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I'm in such a good mood... I wore my stripy bustle skirt to work today, and will be going to see Panic! at the Disco in April with my friends Bronwyn, Rowenna and Shirley. We also found out that some of our other friends are planning to go, so this is looking like major fun. =D
Please be prepared to see my horrible handwriting soon, as Stephanie has tagged me with another meme. o.O
On to today's topic: I recently re-read an article in one of my old issues of Bite Me magazine with the header, "Why do so many Goths collect My Little Pony?" As an avid My Little Pony collector (I have over four hundred of them, along with thousands of accessories, books, videos, cassettes, T-shirts, home decor, and basically anything and everything you can think of related to My Little Pony) I was intrigued. I haven't actually met another pony-collecting Goth and was surprised to learn that it was so common.
The article was written semi-jokingly (it finished with a confrontation between My Little Pony and Vlad Tepes), but did throw up the intriguing theory that Goths use their appearance to express and represent their own 'dark side', and so many of them also like to have something to externally represent their 'lighter side' - in this instance, My Little Pony. I thought this might explain the prevalence of so many 'spooky-cute' Goth-beloved things like sparkly bats and pink accents, as well as styles like glitter Goth and perkygoth, which could be said to effectively represent the 'light' and 'dark' at the same time.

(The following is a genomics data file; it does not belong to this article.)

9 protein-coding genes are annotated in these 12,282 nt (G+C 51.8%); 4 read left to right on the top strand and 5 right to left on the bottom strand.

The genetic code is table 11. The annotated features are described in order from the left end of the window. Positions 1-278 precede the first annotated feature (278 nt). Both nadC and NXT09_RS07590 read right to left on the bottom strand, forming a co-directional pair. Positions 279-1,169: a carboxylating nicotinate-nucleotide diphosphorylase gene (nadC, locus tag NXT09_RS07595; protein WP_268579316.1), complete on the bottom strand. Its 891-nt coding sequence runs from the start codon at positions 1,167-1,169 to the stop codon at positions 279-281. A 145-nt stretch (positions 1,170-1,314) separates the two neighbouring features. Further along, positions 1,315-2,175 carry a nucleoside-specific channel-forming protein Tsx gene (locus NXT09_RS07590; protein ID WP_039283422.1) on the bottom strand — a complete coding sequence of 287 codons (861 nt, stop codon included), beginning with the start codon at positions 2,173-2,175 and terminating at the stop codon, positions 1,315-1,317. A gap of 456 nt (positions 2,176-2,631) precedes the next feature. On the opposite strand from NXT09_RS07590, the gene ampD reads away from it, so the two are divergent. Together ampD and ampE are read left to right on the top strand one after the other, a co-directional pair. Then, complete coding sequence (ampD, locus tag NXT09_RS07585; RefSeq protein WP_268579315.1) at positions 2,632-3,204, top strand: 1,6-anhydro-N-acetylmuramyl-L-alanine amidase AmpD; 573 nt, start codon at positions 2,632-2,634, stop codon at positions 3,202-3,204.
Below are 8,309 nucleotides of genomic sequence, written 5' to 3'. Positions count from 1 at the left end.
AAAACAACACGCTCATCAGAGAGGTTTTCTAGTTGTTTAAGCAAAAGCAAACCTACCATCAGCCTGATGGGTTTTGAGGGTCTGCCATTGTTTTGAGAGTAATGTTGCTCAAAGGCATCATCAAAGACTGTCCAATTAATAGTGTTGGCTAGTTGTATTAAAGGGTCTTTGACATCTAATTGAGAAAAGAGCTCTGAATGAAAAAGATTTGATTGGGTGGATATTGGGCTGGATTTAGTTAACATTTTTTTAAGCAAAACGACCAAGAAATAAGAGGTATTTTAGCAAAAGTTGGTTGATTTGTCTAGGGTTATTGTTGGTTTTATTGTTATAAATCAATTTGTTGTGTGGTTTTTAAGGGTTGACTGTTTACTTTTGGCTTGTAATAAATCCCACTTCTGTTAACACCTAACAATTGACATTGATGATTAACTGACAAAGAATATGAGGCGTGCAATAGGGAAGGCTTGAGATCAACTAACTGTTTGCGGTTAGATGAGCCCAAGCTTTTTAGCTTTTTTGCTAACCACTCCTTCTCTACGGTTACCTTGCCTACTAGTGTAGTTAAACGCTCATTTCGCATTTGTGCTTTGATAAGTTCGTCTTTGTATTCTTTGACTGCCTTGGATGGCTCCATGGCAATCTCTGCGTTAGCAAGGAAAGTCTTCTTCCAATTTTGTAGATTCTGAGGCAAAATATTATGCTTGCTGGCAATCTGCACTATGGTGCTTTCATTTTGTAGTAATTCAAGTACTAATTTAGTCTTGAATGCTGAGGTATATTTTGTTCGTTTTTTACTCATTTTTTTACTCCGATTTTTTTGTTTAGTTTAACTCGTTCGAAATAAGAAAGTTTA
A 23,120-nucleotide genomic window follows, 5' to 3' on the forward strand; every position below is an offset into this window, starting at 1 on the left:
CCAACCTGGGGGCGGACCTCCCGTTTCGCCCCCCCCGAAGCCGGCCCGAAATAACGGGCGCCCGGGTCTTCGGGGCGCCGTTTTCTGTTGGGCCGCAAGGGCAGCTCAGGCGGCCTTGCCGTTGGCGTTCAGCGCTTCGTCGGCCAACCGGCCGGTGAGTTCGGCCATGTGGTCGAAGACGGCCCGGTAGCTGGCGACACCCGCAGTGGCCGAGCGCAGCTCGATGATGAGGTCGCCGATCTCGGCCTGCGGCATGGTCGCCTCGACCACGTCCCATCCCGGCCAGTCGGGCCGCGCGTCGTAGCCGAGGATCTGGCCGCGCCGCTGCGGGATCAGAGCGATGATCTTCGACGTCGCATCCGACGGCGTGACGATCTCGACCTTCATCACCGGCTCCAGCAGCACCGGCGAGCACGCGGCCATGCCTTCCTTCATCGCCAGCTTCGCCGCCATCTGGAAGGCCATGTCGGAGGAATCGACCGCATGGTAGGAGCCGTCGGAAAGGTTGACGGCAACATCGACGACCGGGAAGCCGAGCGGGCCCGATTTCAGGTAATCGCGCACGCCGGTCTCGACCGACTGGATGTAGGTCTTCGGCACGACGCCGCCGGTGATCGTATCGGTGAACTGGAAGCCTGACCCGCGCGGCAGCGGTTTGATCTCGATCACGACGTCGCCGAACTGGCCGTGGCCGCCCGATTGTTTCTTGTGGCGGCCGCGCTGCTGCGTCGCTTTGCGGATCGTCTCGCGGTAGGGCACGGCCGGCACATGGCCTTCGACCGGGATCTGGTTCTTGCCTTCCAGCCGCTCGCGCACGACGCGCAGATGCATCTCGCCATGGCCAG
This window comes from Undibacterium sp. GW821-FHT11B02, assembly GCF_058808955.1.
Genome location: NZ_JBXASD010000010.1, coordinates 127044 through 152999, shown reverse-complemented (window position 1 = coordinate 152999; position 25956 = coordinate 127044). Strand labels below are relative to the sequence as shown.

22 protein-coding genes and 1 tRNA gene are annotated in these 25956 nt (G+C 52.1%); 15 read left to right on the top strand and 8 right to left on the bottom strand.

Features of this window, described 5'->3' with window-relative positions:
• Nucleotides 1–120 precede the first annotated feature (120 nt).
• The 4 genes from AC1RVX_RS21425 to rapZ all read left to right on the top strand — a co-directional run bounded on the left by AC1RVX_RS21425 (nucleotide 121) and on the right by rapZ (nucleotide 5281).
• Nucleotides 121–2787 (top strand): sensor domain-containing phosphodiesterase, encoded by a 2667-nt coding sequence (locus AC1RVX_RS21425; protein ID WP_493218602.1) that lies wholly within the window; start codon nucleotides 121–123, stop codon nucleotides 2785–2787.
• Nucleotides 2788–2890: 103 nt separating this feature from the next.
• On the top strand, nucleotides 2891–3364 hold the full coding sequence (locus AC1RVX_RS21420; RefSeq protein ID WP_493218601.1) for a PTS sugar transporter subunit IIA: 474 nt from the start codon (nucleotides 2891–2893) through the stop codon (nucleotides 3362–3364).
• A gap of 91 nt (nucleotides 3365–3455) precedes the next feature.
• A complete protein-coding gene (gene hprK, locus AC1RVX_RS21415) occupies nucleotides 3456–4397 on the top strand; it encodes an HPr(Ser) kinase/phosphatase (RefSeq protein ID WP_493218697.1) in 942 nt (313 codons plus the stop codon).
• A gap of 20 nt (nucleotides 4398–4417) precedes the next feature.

Many Goths do seem to have a strong fondness for lighter, brighter things (although, in Goth fashion, these are sometimes used ironically), such as rave kandy jewellery (often seen layered on at festivals, channelling the Japanese 'decora' fashion), Hello Kitty, cute or kitsch accessories including wings and cat ears, and (again at festivals) even comedy 'character' backpacks or handbags are quite a common sight (I have a fluffy bat handbag, and until recently I also had a little dog).
Even musically, almost every Goth has some guilty pleasures, usually from the realms of pop, dance, or R&B.
So could there be some truth in this theory? Are Goths who make no secret of their affection for bright, cheerful things as well as all that is ooky-spooky using self-expression to symbolise the dual nature of humanity? Or do they just like pretty things?
|Source: We Heart It|